Due to the less effect of zolpidem on the sleep pattern and cognition than benzodiazepines, the tendency to use this drug is increasing, especially among college students (3). According to some reports, the prescription and usage of this substance have experienced increasing trends during the last two decades (4). However, there is no precise information about zolpidem arbitrary use, but given some evidence on the increasing use and trend of zolpidem abuse in the world, it seems that arbitrary consumption is increasing in the world and it may have increased in Iran, as well.

This cross-sectional study was performed among 573 college students who were residents of dormitories affiliated to Shahid Sadoughi University of Medical Sciences, Yazd, Iran, in the academic year 2017 - 2018. We used a stratified sampling method. Data were analyzed using SPSS version 18 software.

In our study, 283 (49.4%) participants were male. Zolpidem was used by 74 (12.9%) students and it was self-administered in 61 (10.6%) ones. Zolpidem self-administration was more prevalent among males, students who had employed mothers, smokers, opioid consumers, and Ritalin, propranolol, and tramadol users (P < 0.05) (Table 1).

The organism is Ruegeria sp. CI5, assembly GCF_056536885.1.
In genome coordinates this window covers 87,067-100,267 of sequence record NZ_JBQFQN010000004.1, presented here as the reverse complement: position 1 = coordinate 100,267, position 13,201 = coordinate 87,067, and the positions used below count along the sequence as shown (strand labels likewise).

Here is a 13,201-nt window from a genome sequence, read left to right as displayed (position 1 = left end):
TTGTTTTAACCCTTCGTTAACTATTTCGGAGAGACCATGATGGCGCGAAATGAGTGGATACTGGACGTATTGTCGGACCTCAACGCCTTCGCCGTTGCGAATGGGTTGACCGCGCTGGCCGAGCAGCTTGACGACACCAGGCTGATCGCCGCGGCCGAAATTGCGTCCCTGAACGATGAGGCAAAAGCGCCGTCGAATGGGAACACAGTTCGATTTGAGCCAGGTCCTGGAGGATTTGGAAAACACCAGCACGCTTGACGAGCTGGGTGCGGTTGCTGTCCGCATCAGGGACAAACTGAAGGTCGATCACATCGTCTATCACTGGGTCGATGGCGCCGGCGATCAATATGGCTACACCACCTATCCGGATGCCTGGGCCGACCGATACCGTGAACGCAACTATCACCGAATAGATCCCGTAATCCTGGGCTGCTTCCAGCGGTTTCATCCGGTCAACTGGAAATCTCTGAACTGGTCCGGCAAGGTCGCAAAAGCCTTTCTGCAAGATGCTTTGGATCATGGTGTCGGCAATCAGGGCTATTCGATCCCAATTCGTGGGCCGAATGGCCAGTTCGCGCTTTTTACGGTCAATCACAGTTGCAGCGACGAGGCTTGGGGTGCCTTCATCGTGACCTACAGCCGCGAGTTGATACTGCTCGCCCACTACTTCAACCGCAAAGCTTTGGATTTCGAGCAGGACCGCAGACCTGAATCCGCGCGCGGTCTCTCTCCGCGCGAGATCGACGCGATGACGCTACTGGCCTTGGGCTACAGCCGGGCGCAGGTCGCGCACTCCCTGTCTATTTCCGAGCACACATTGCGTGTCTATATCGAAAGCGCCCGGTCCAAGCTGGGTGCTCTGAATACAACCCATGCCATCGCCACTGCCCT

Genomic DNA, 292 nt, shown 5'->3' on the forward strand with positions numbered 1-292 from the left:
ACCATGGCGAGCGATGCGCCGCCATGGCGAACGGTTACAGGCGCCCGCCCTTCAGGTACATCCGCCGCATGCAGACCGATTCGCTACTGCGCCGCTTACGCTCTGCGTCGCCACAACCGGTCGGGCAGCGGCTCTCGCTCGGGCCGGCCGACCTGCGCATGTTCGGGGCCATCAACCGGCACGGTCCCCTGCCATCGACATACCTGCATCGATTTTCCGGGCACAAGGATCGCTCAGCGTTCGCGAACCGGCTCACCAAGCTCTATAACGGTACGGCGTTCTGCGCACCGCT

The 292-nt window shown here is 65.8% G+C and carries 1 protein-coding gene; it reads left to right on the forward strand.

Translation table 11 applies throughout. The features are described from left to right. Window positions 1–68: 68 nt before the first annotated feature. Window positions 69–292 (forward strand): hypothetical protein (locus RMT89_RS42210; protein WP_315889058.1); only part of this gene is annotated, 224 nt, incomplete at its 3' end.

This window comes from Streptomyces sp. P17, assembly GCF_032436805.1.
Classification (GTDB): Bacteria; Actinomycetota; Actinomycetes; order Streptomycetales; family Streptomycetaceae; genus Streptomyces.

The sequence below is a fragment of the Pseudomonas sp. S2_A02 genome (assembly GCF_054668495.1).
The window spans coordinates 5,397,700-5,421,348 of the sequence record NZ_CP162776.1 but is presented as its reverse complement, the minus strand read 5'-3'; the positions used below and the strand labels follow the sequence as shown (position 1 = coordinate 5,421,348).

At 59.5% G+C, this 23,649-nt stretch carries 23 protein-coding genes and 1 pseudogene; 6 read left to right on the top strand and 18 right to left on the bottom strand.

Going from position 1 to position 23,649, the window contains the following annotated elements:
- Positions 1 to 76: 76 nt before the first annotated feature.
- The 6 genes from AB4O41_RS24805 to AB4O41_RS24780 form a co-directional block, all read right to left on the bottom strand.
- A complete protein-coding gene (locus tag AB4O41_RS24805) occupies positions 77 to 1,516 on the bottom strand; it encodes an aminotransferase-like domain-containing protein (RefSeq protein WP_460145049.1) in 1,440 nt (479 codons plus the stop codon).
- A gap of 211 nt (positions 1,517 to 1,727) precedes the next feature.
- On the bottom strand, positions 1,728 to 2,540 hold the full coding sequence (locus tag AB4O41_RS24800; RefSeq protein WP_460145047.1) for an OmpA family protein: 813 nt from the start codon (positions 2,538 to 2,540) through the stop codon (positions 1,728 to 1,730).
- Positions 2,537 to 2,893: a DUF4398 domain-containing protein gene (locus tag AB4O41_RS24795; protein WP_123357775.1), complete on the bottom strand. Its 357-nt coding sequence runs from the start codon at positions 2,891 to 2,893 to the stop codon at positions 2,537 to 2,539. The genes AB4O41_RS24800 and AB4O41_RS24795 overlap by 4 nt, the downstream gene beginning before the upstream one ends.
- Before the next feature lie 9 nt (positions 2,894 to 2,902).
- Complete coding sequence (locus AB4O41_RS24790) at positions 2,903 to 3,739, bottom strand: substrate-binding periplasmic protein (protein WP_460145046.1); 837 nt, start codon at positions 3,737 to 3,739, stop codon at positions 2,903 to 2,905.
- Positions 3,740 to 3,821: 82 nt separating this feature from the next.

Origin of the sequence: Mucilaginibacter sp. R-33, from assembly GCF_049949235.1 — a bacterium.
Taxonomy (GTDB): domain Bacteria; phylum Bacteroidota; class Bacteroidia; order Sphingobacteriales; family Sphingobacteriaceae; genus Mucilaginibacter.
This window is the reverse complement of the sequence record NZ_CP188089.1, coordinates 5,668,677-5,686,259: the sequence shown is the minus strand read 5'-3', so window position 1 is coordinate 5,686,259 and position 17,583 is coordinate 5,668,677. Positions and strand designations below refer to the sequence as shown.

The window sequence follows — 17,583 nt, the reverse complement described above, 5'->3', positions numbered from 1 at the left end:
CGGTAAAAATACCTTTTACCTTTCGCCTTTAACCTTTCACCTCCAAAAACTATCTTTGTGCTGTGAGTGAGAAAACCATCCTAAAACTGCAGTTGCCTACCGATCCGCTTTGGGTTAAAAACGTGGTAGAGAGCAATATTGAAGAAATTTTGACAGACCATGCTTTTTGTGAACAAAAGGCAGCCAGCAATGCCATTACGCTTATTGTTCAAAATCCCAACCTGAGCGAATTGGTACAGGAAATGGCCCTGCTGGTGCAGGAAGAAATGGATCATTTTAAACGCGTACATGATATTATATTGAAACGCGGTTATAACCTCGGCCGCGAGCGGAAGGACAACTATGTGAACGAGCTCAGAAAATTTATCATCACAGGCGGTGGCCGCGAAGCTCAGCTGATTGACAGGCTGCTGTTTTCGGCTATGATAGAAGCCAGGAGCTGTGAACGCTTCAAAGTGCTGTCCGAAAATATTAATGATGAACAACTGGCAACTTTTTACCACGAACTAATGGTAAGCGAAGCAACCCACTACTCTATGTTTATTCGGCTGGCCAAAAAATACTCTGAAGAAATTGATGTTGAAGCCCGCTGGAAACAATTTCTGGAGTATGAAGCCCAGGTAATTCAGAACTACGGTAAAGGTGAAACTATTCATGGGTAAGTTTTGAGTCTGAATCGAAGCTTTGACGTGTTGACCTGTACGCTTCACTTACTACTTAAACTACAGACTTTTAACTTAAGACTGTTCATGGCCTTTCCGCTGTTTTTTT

Table 1. Association of Zolpidem Self-Administration with Research Variables
VariableArbitrary, No. (%)P Value
YesNo
Gender0.001
Male234 (82.7)49 (17.3)
Female278 (95.9)12 (4.1)
Grade0.146
Bachelor146 (94.2)9 (5.8)
Master of Science61 (88.4)8 (11.6)
General practitioner289 (87.3)42 (12.7)
Ph.D.14 (87.5)2 (12.5)
College0.36
Medicine199 (88.4)26 (11.6)
Pharmacology50 (87.7)7 (12.3)
Dentistry39 (83)8 (17)
Health99 (91.7)9 (8.3)
Nursing50 (96.2)2 (3.8)
Paramedicine73 (98)9 (11)
Father's education0.2
High school78 (94)5 (6)
Diploma137 (86.2)22 (13.8)
Associate Degree36 (94.7)2 (5.3)
Bachelor165 (89.7)19 (10.3)
Master of Science54 (85.7)9 (14.3)